It is like that visit to the doctor when the patient said "it hurts when I do this" and the doctor said "don't do that"
Ubuntu, especially, is very good at working right out of the box. It provides good applications that will handle the tasks and activities that most need and hardware support that is also usually seamless.
But Ubuntu does have its limits. It is FOSS and fit onto a single CD. It has development and life cycles. The fortunate thing is that, if you want something a bit different, someone else has probably had the same idea. Many of these folks have documented how to do what they did in step by step form with pictures and everything. Some have even created modified distributions to suit their interests.
If you want a server, check out eBox
- it has a ways to go but does a decent job of providing a web interface and automating some of the more tricky server functions like getting ldap, samba, users, and groups working in sync.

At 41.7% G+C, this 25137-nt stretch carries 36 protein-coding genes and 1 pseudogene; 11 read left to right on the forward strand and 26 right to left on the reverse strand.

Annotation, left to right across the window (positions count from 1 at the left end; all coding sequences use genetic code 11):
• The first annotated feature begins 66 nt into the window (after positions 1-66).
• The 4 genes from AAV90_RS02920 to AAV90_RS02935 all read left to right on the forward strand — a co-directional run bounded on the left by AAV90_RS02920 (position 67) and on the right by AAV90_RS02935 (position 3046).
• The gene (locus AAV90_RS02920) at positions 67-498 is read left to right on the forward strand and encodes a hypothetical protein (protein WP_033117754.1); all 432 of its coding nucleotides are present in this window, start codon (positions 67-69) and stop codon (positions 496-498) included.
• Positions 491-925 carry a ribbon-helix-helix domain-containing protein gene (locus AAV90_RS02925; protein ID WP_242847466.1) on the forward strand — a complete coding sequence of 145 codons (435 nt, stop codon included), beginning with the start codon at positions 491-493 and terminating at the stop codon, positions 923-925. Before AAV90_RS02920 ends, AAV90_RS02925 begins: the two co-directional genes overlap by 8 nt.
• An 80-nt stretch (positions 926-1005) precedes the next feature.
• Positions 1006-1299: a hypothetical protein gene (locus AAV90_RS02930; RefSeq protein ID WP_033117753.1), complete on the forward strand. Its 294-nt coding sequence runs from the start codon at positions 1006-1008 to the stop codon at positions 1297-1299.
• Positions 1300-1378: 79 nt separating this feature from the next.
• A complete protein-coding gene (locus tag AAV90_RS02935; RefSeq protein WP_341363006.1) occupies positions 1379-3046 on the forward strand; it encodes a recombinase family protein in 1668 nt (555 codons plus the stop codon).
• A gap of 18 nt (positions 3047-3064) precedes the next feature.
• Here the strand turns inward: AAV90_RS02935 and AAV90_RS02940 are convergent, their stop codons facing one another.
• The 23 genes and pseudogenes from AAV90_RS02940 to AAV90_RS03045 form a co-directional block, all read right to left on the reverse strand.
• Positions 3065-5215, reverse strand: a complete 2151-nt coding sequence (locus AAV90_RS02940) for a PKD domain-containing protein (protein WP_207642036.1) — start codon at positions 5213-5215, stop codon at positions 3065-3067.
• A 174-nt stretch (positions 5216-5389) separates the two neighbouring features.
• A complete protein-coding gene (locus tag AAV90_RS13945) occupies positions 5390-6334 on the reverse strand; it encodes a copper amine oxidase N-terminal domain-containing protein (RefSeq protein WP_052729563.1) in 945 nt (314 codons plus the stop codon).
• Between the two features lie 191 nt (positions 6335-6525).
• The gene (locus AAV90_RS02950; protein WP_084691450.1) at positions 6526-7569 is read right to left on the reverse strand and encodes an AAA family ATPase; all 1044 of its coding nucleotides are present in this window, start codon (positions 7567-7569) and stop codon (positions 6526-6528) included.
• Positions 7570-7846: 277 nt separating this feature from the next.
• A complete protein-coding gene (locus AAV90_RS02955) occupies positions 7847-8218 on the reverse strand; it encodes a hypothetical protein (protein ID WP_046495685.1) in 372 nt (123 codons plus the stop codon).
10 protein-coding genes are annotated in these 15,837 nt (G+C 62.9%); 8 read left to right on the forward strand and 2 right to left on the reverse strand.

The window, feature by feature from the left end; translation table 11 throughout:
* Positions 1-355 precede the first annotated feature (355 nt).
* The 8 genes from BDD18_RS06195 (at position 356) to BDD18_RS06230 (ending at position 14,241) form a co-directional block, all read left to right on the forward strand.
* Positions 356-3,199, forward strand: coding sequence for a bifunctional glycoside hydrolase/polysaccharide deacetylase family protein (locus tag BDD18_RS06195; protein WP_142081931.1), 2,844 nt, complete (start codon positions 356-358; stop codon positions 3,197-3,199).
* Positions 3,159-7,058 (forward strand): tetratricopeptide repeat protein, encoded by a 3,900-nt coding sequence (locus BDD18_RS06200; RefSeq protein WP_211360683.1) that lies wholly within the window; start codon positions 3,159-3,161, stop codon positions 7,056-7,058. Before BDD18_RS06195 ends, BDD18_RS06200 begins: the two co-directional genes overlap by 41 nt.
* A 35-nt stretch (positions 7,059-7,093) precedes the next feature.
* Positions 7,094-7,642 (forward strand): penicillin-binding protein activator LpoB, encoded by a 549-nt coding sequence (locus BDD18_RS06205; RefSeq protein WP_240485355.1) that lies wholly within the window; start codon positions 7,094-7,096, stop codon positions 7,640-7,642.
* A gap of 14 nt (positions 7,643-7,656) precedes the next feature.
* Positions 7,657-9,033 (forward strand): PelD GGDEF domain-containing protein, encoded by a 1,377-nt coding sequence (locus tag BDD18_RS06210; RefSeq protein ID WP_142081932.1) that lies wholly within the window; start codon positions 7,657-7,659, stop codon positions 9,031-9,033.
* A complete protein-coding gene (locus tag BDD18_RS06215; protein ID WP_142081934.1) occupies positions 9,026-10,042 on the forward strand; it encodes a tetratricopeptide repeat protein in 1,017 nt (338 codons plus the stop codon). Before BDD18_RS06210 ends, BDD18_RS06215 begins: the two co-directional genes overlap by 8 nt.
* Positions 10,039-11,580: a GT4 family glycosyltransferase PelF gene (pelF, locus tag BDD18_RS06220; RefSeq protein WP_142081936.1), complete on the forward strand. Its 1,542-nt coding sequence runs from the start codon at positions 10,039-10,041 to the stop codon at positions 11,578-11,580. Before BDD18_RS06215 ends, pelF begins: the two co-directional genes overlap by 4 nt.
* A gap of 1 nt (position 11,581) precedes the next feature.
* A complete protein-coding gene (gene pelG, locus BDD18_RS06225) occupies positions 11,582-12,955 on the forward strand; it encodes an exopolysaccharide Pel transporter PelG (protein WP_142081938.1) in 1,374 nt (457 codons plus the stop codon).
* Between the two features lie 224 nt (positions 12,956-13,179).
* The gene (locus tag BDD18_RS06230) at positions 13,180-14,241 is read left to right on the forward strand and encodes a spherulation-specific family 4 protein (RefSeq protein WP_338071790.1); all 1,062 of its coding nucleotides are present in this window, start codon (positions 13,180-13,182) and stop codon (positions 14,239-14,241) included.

In some respects, it is like trying to decide which version of Windows to get: 98, XP, Vist - basic, home premium, super duper whatever, etc.
I got an HP all in one super deal this summer and it took until just recently for HP to support its fax and scan functions. That update wasn't in the distributions but it was a download and execute that integrated with my system. OOo 3.0 as indicated above was a simple process as well (although I found that 2.4 will read docx files in its latest update).
You can find pain if you look for it. If you don't want the pain, "don't do that" but if you must do that, the odds are pretty good you'll get the pain no matter what medication you take to prevent it.